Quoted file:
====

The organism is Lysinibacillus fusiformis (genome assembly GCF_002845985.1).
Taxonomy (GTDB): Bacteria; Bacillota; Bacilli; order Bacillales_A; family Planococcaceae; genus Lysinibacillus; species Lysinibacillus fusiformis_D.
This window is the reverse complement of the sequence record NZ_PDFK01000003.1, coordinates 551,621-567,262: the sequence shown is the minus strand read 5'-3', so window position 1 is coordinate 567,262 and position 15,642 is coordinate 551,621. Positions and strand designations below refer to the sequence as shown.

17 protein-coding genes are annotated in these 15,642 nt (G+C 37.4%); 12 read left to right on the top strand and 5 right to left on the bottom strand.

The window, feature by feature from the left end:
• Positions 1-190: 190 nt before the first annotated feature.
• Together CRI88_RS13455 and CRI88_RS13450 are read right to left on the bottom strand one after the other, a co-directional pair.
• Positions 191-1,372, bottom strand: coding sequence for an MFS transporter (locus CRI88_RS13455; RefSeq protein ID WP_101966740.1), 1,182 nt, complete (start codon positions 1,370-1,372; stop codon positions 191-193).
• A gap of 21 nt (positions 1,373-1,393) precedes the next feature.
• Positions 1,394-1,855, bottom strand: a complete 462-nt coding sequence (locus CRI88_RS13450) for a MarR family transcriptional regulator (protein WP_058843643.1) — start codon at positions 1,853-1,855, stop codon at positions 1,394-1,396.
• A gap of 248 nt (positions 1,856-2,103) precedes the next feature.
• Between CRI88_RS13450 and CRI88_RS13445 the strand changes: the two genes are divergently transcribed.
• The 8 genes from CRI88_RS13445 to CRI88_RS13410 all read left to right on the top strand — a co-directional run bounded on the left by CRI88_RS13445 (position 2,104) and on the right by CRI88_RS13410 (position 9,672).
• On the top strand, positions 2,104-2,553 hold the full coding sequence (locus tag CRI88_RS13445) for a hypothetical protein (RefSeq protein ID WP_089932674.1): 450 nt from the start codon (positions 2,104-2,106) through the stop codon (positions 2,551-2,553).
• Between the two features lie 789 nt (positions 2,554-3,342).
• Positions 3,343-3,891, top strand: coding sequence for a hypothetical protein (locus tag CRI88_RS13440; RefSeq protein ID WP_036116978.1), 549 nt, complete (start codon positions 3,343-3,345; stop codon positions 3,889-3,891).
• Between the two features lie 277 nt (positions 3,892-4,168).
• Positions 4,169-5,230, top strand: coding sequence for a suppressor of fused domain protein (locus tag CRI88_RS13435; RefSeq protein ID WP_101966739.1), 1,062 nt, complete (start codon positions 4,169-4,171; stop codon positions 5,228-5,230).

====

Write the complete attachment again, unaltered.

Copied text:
The organism is Lysinibacillus fusiformis (genome assembly GCF_002845985.1).
Taxonomy (GTDB): Bacteria; Bacillota; Bacilli; order Bacillales_A; family Planococcaceae; genus Lysinibacillus; species Lysinibacillus fusiformis_D.
This window is the reverse complement of the sequence record NZ_PDFK01000003.1, coordinates 551,621-567,262: the sequence shown is the minus strand read 5'-3', so window position 1 is coordinate 567,262 and position 15,642 is coordinate 551,621. Positions and strand designations below refer to the sequence as shown.

17 protein-coding genes are annotated in these 15,642 nt (G+C 37.4%); 12 read left to right on the top strand and 5 right to left on the bottom strand.

The window, feature by feature from the left end:
• Positions 1-190: 190 nt before the first annotated feature.
• Together CRI88_RS13455 and CRI88_RS13450 are read right to left on the bottom strand one after the other, a co-directional pair.
• Positions 191-1,372, bottom strand: coding sequence for an MFS transporter (locus CRI88_RS13455; RefSeq protein ID WP_101966740.1), 1,182 nt, complete (start codon positions 1,370-1,372; stop codon positions 191-193).
• A gap of 21 nt (positions 1,373-1,393) precedes the next feature.
• Positions 1,394-1,855, bottom strand: a complete 462-nt coding sequence (locus CRI88_RS13450) for a MarR family transcriptional regulator (protein WP_058843643.1) — start codon at positions 1,853-1,855, stop codon at positions 1,394-1,396.
• A gap of 248 nt (positions 1,856-2,103) precedes the next feature.
• Between CRI88_RS13450 and CRI88_RS13445 the strand changes: the two genes are divergently transcribed.
• The 8 genes from CRI88_RS13445 to CRI88_RS13410 all read left to right on the top strand — a co-directional run bounded on the left by CRI88_RS13445 (position 2,104) and on the right by CRI88_RS13410 (position 9,672).
• On the top strand, positions 2,104-2,553 hold the full coding sequence (locus tag CRI88_RS13445) for a hypothetical protein (RefSeq protein ID WP_089932674.1): 450 nt from the start codon (positions 2,104-2,106) through the stop codon (positions 2,551-2,553).
• Between the two features lie 789 nt (positions 2,554-3,342).
• Positions 3,343-3,891, top strand: coding sequence for a hypothetical protein (locus tag CRI88_RS13440; RefSeq protein ID WP_036116978.1), 549 nt, complete (start codon positions 3,343-3,345; stop codon positions 3,889-3,891).
• Between the two features lie 277 nt (positions 3,892-4,168).
• Positions 4,169-5,230, top strand: coding sequence for a suppressor of fused domain protein (locus tag CRI88_RS13435; RefSeq protein ID WP_101966739.1), 1,062 nt, complete (start codon positions 4,169-4,171; stop codon positions 5,228-5,230).